Morehouse brings out a muffin tin. A dozen cups fused together with robin’s egg blue glaze. And she jokes that her kids can’t stand the zucchini muffins she bakes in them. Something to do with the elimination of sugar.
“My life aesthetic is wabi-sabi which, according to Utne Reader, is everything that today’s sleek, mass-produced, technology-saturated culture isn’t. It’s the singular beauty in something that may first look decrepit and ugly,” Morehouse explains.
She says architect Tadao Ando adds: “Through wabi-sabi, we learn to embrace liver spots, rust, and frayed edges, and the march of time they represent.”
The concept resonates through Morehouse’s art and home, where the yurt boasts hanging panels of recycled window sashes—and where one really can’t distinguish old from new.
Serendipity in the life of the glass
BOB BURCH lived on a commune up north for a while in his early Vermont days. He’d wended his way through pottery and into glass blowing—all self-taught. Now, in his late 18th century home, he showcases not only his own work from 40 years of glass blowing, but also that of his three children: a glass blower, a photographer, and a ceramicist.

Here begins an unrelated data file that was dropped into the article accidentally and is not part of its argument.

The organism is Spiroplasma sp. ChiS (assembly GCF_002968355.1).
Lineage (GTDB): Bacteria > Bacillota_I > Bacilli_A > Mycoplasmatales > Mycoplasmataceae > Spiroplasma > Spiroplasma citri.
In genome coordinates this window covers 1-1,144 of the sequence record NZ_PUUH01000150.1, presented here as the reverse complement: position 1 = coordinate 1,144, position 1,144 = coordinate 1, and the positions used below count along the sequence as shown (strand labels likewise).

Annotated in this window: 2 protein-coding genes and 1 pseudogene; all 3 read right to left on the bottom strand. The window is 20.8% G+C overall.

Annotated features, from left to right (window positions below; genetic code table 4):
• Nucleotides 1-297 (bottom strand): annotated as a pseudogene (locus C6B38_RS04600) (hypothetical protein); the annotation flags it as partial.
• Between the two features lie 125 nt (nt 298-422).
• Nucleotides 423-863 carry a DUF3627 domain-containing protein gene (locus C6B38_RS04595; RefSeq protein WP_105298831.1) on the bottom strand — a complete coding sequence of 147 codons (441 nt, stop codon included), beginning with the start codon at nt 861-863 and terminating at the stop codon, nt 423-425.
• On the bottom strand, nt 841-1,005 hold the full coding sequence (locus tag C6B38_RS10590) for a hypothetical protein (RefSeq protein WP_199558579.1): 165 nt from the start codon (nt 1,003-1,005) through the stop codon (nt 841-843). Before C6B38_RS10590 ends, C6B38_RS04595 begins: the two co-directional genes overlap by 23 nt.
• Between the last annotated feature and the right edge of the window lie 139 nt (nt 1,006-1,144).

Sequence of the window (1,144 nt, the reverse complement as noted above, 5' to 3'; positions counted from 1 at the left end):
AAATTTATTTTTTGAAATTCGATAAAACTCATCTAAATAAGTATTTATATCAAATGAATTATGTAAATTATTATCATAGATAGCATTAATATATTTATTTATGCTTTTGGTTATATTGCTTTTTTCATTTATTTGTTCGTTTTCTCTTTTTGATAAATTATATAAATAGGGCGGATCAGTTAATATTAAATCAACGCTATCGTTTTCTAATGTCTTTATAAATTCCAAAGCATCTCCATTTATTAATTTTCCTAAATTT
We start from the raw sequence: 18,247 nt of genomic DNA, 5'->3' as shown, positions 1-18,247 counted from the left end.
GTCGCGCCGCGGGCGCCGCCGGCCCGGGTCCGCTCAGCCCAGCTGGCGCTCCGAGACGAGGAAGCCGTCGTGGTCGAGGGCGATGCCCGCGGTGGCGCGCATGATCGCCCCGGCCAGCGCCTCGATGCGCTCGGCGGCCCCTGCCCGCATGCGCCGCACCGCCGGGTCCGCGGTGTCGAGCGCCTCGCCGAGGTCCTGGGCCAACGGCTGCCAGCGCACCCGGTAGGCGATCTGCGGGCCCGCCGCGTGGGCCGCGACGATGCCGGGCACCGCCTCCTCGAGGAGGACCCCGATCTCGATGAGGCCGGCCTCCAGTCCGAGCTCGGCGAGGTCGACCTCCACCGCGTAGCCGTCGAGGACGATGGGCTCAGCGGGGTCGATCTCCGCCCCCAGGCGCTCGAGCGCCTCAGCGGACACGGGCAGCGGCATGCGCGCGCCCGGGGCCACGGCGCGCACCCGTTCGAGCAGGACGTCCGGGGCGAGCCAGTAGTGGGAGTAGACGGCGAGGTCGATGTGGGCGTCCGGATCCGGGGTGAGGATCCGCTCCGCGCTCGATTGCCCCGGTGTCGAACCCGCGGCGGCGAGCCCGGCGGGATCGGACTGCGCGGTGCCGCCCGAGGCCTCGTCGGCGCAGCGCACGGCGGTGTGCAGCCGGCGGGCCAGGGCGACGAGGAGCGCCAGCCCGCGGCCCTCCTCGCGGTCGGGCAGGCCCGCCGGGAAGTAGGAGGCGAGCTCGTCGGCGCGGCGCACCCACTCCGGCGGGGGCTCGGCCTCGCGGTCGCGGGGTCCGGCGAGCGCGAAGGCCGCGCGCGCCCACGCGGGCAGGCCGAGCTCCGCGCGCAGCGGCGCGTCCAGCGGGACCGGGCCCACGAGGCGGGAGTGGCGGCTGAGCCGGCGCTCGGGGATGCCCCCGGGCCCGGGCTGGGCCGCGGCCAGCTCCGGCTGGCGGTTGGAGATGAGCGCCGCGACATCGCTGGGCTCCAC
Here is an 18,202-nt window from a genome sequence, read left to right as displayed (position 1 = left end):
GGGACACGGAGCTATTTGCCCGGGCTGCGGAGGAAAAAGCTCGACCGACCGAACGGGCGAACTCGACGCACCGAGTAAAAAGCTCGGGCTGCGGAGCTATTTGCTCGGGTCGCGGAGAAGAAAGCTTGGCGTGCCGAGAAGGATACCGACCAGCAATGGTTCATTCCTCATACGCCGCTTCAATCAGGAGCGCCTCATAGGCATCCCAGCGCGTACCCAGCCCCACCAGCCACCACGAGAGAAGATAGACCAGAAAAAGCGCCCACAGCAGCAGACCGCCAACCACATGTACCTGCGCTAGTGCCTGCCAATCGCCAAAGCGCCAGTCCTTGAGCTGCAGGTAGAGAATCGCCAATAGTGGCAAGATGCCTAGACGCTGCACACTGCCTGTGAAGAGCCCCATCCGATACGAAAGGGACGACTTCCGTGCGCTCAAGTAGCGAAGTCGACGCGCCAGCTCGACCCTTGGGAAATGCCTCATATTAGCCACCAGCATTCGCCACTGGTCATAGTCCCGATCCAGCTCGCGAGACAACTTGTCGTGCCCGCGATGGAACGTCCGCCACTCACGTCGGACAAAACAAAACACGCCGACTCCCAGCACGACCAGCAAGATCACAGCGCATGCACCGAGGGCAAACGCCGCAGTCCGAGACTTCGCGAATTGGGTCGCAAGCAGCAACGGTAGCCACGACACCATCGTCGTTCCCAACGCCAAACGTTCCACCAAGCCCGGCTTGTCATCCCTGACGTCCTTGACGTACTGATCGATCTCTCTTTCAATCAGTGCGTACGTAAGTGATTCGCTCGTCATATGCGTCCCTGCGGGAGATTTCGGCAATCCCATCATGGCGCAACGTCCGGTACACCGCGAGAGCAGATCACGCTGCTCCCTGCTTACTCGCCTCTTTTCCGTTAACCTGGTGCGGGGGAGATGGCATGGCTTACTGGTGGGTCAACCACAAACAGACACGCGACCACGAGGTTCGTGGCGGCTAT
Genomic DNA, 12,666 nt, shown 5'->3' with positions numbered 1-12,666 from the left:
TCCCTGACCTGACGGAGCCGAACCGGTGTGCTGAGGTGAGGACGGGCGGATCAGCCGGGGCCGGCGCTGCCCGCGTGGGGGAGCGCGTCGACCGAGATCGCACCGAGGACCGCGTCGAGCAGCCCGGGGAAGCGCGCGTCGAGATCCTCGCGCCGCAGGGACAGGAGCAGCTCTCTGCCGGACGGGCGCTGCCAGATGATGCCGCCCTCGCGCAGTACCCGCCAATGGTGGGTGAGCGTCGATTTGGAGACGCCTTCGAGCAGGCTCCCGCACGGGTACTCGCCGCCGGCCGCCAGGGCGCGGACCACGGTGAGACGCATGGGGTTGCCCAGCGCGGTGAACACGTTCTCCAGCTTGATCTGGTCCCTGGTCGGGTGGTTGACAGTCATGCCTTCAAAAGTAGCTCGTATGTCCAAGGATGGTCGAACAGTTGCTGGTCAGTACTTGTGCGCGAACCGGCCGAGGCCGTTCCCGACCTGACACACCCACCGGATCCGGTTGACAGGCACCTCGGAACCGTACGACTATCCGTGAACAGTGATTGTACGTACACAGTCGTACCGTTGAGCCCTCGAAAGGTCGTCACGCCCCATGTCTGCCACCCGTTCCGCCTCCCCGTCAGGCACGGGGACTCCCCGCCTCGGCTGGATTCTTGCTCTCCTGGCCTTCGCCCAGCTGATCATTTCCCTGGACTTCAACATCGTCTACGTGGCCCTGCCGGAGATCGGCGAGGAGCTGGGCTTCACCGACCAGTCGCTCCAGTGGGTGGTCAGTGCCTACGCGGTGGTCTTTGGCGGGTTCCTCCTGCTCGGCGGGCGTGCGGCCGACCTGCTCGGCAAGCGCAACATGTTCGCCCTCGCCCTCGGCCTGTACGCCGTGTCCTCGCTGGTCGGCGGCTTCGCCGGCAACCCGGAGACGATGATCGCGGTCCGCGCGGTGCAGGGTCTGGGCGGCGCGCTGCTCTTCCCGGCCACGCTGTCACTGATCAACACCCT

A founding member of the Putney craft circuit, Burch reflects on what work stays at home. It’s the pieces he really likes or those he wants to continue to learn from and develop. In the end, he says, his heart and his wife, Nancy Gagnon, determine what ends up on one of the many shelves of both functional glass and show pieces: perfume bottles, vases, lamps, garden sculptures, paperweights, hand-blown cups, and myriad one-of-a-kinds.
A clear glass flask with a stopper holds Gagnon’s homemade raspberry cordial.
“Living among my art, I let the glass talk to me,” Burch explains. “There are little hidden designs and directions in all the pieces.”
Glass blowing is serendipitous work, as Burch describes it. It takes a direction all its own as he shepherds its creation, inspired as always by nature in its broadest realm.
“People to trees to flowers. Things that are pleasing to the eye,” he says.
The potter through his purpose
In the garden of potter Ken Pick, one finds statuary and small-scale tables painted in brilliant colors: bold and geometrical.
Wall platters on Pick’s barns offer an enhancing element to the garden. With these there’s color all through the year, the artists says.
“There’s a thread through all my work that goes right back to my childhood,” Pick explains. “Right back into the sandbox, right back into the backwoods I wandered. If I stop to consider the energy I put into my work, it goes all the way back to that.”
In much of what Pick keeps at home the human figure emerges. Again, he says, that energy goes back to his origin.